Scania calls for quicker transition to cleaner vehicles

Here and now! That was the main theme at Scania’s sustainable transport conference in Brussels on 26 January. The Scandinavian food transport logistics company Bring Frigo was one of the participating operators that described what can be achieved in the short perspective. The company strongly believes it will be able to reduce its carbon footprint by 30 percent until 2015.

Political decision makers, representatives of interest organisations and transport operators gathered to discuss how the transport business can meet environmental challenges while maintaining its high service level and transport efficiency.

Scania’s President and CEO Leif Östling noted that there is an ageing population of heavy vehicles in Europe. In 1995, 90 percent of all European commercial vehicles at best conformed to the first Euro emission standard. Now, 15 years later, more than half of all commercial vehicles still only meet the Euro 1 and 2 standards, while the Euro 5 standard is already in force.

“Given the slow pace of progress in renewing the vehicle population, it is more important to make full use of all available means to reduce carbon dioxide emissions. These include longer truck and trailer combinations, better logistics systems, alternative fuels and driver training with efficient support systems,” Leif Östling said.

Driver training is the single most, and fastest, way to reduce the carbon footprint of transports.

“We know that the difference between skilled and less skilled drivers can be up to 20 percent fuel consumption. Using driver training and support systems, we can easily reduce consumption by 10 percent. By means of engine development, it would take us some 6–7 years to achieve similar savings,” Leif Östling observed.

The keynote speaker, European Union Transport Commissioner Siim Kallas, highlighted the need to use less and cleaner energy in meeting the climate challenge. He also emphasised the importance of using infrastructure more efficiently, improving existing roads rather than building new ones and eliminating obstacles to a single European transport market.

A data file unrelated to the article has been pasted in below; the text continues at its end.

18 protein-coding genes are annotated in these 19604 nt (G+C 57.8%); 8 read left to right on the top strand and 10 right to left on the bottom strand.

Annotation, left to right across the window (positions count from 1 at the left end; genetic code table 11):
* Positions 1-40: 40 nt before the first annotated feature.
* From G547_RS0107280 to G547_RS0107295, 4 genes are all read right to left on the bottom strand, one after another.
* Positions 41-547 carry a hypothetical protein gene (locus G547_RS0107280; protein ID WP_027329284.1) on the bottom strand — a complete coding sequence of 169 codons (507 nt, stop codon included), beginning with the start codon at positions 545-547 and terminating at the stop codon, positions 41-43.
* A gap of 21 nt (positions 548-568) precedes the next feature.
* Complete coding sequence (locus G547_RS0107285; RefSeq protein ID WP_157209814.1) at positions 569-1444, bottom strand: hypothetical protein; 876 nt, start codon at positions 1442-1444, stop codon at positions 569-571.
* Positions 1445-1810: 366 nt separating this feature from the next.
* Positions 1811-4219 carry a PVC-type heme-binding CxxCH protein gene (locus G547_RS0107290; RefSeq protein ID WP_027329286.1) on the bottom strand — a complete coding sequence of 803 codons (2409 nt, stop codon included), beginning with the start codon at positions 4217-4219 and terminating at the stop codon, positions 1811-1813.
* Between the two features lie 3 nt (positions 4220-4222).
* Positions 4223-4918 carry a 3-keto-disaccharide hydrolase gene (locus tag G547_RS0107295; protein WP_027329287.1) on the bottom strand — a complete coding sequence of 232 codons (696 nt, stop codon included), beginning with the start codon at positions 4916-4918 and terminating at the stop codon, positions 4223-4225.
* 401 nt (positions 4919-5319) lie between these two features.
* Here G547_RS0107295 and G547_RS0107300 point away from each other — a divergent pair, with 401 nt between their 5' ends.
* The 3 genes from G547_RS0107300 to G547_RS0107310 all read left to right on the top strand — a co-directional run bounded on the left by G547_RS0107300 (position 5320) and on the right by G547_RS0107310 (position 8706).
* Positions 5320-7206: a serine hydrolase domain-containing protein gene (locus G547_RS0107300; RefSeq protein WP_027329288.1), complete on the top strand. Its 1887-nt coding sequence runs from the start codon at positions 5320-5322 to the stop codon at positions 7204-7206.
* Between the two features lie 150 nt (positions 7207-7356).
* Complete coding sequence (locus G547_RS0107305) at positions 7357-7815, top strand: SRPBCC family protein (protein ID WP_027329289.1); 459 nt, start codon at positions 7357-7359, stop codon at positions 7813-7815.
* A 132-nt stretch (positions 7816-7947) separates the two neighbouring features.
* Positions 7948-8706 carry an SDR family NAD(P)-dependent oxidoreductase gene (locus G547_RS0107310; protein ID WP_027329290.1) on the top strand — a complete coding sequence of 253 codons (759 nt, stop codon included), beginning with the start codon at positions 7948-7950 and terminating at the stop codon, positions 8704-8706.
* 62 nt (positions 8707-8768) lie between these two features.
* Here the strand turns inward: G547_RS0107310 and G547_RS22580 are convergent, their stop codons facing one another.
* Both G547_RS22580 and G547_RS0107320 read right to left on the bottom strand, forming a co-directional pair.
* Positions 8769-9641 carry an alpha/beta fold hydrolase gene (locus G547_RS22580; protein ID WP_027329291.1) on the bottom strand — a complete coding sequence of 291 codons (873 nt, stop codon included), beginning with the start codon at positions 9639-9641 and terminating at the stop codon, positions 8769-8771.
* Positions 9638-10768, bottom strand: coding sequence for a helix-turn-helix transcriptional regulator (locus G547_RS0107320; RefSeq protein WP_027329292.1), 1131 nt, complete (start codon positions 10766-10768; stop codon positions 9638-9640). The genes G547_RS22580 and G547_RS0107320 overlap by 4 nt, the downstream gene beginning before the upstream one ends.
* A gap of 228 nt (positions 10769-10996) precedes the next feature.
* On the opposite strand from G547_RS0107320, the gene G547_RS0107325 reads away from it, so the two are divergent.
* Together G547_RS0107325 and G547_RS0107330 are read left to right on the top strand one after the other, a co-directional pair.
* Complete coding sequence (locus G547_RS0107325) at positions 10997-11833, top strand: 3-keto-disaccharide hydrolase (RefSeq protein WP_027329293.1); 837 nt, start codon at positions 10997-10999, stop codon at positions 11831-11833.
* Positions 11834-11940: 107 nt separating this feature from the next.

“We must use less energy, cleaner energy and use the infrastructure more efficiently, “ the Transport Commissioner declared.

In the concluding debate, participants agreed that the transport sector must make use of all available measures to reduce CO2 emissions. Professor Michel Savy, Director of the Observatory of Transport Policies and Strategies in Europe, noted that “unfortunately there is not one solution, and we must patiently adopt one after the other.”

Martin Lundstedt, Scania’s Executive Vice President and Head of Factory and Franchise Sales, called for a more stable policy framework that can help customers decide which technology and fuels to invest in. “We need better guidance and sustainable policies that can enable customers to make investment decisions with a 6–9 year perspective.”

Also participating in the concluding debate were Philip Owen of the European Commission, Bruce Haase of the environment organisation WWF and Machiel Roelofsen of the logistics company Rotra.

Learn more from the conference at

For more information, contact:

  • Jenny Johansson, Head of Public and Environmental Affairs, Scania, 08-553 514 74
  • Hans-Åke Danielsson, Press Manager, Scania, 08-553 856 62

Scania is one of the world’s leading manufacturers of trucks and buses for heavy transport applications, and of industrial and marine engines. A growing proportion of the company’s operations consists of products and services in the financial and service sectors, assuring Scania customers of cost-effective transport solutions and maximum uptime. Employing some 32,000 people, Scania operates in about 100 countries. Research and development activities are concentrated in Sweden, while production takes place in Europe and South America, with facilities for global interchange of both components and complete vehicles. In 2009, net sales totalled SEK 62 billion and net income amounted to SEK 1.1 billion. Scania press releases are available on (


About Us

Scania is a world-leading provider of transport solutions. Together with our partners and customers we are driving the shift towards a sustainable transport system. In 2017, we delivered 82,500 trucks, 8,300 buses as well as 8,500 industrial and marine engines to our customers. Net sales totalled nearly SEK 120 billion, of which about 20 percent were services-related. Founded in 1891, Scania now operates in more than 100 countries and employs some 49,300 people. Research and development are concentrated in Sweden, with branches in Brazil and India. Production takes place in Europe, Latin America and Asia, with regional production centres in Africa, Asia and Eurasia. Scania is part of Volkswagen Truck & Bus GmbH. For more information visit:


Documents & Links